Skip to main content

Tabletop Travel: Jamón Ibérico + Campo Viejo Reserva Rioja 2013

I had been enviously watching Tiff and Matt's travels to Morocco, Portugal, and Spain in recent weeks. While they were in Barcelona, Tiff posted the following photos; and I commented that it'd be nice if they could carry home a leg. I was joking. I mean, I had only met Matt once before, and I'm not quite that rude and demanding. I would typically make sure we've met half a dozen times before I start asking for food favors!

photos by Tiffany
In any case, during the family white elephant gift exchange, when D's number came up, Tiff whispered 'Tell him to take the red one.' D-, grab the red bag. Thankfully, he did. Inside was a package of Jamón Ibérico, a bottle of Campo Viejo Reserva Rioja 2013, and a package of crackers. He wrinkled his nose at me and I hissed that I'd give him something in exchange.

Then, my Auntie Oly stole it from him. 'Tis the nature of the white elephant after all. Thankfully, I still had my number to go...and if I could steal it back, the gift would be 'dead'. Our family only allows two steals of a gift.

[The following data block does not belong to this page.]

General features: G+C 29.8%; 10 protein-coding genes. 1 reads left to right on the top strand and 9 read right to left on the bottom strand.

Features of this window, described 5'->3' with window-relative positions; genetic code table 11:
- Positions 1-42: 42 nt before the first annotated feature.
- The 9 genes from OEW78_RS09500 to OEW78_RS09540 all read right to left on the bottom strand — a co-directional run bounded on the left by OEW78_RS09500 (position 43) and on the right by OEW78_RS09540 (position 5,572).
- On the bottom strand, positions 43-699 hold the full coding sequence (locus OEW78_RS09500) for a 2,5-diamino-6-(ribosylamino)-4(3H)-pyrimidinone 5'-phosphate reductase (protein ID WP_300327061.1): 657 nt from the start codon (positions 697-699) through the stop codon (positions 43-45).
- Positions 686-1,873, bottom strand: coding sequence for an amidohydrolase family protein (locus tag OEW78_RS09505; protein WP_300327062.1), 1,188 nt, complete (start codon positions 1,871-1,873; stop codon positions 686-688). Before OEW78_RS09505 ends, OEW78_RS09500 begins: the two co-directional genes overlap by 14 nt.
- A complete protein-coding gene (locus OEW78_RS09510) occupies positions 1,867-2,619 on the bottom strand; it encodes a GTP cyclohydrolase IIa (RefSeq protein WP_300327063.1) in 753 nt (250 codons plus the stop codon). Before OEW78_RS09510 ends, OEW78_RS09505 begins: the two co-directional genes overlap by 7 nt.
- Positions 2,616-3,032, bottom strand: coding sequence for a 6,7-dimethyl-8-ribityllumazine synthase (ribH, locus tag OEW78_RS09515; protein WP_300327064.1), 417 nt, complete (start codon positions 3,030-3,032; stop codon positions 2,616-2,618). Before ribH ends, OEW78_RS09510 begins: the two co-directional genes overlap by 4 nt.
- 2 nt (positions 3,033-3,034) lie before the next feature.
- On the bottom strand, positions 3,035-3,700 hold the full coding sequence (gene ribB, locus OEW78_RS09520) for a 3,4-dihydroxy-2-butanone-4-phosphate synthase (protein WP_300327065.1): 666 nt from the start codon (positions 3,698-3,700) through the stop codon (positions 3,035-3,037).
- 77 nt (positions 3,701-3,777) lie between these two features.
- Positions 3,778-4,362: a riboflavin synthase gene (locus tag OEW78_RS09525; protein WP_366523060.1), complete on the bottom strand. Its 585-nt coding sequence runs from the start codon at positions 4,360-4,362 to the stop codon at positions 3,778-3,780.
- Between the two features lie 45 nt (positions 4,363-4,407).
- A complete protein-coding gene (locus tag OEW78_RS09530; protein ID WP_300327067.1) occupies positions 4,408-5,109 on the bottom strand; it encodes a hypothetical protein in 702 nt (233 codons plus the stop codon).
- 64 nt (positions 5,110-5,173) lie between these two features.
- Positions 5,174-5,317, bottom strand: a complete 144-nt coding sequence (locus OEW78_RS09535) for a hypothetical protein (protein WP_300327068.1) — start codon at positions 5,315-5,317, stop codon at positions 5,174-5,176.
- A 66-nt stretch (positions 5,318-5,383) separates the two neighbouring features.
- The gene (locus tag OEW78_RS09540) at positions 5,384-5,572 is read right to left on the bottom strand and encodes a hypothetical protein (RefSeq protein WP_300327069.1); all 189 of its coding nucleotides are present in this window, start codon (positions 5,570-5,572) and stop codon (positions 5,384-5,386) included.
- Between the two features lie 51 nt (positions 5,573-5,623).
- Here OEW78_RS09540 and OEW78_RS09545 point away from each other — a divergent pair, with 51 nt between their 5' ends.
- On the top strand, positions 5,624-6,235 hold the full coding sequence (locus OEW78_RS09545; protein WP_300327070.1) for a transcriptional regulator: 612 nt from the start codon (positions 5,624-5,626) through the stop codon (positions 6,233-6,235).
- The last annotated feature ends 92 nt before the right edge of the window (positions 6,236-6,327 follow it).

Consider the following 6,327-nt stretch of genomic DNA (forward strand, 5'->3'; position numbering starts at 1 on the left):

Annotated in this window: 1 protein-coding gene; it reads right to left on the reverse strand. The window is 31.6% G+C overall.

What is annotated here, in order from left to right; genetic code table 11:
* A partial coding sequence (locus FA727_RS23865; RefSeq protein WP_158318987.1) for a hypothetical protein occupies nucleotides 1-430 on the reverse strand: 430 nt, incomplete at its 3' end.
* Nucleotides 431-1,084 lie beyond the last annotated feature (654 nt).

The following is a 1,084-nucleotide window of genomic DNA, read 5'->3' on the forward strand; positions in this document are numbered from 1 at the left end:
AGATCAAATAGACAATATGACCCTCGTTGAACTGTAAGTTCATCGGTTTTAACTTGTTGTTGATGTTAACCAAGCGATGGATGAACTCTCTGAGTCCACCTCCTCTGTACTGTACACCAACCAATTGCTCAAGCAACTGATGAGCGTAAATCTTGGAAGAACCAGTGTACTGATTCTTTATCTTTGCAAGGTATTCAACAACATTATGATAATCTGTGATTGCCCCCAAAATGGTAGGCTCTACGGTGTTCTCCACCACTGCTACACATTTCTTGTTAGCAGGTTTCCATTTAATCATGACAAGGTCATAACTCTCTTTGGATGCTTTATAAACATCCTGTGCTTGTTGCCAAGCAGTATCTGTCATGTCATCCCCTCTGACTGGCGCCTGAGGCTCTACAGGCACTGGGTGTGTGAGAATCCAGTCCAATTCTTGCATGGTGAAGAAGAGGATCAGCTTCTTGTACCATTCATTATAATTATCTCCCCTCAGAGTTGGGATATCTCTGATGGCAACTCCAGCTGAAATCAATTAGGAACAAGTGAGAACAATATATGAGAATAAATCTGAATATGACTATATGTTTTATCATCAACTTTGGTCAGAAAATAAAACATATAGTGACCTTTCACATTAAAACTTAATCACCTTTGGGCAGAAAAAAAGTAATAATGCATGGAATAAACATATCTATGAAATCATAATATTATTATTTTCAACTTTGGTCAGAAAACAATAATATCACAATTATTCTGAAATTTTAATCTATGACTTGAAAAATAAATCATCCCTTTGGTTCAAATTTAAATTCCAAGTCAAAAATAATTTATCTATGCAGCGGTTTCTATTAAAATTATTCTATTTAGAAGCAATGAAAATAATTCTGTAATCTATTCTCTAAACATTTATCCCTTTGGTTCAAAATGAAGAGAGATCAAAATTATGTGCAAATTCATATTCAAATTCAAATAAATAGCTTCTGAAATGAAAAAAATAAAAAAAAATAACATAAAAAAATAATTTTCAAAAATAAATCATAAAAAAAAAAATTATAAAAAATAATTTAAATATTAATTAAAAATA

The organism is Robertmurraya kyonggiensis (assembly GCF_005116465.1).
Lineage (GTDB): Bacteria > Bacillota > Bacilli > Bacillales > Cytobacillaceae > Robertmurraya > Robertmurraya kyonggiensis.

"Number 8," bellowed our family Santa, my Auntie Bec. Me, me, me! Auntie Oly, give me that Jamón! My aunt, grudgingly, handed it over and I might have done a little happy dance. Maybe.

On the Plate

When we got  home later that evening, I pulled the jamón out of the bag and asked Jake if he wanted to try it. "Really?" he asked. "It's almost 11 o'clock at night." Tomorrow, then?  Ha. So, last night, I opened up the package of jamón. I served it with dried apricots, dates, olives, crackers and some cheese...oh, and the wine. And I called it dinner.

If you are unfamiliar, Jamón Ibérico, it's a type of cured ham from the black Iberian pig that lives in the central and southern region of the Iberian Peninsula. According to Spain's denominación de origen regulations, Jamón must be made from a pure bred or at least 50% cross-bred black Iberian.

I could see it in a video clip that Tiff sent, but the leg had the characteristic pata negra, black hoof. That refers to the color of the pig's hoof; most pigs have lighter hooves, but the black Iberian breed has a black hoof.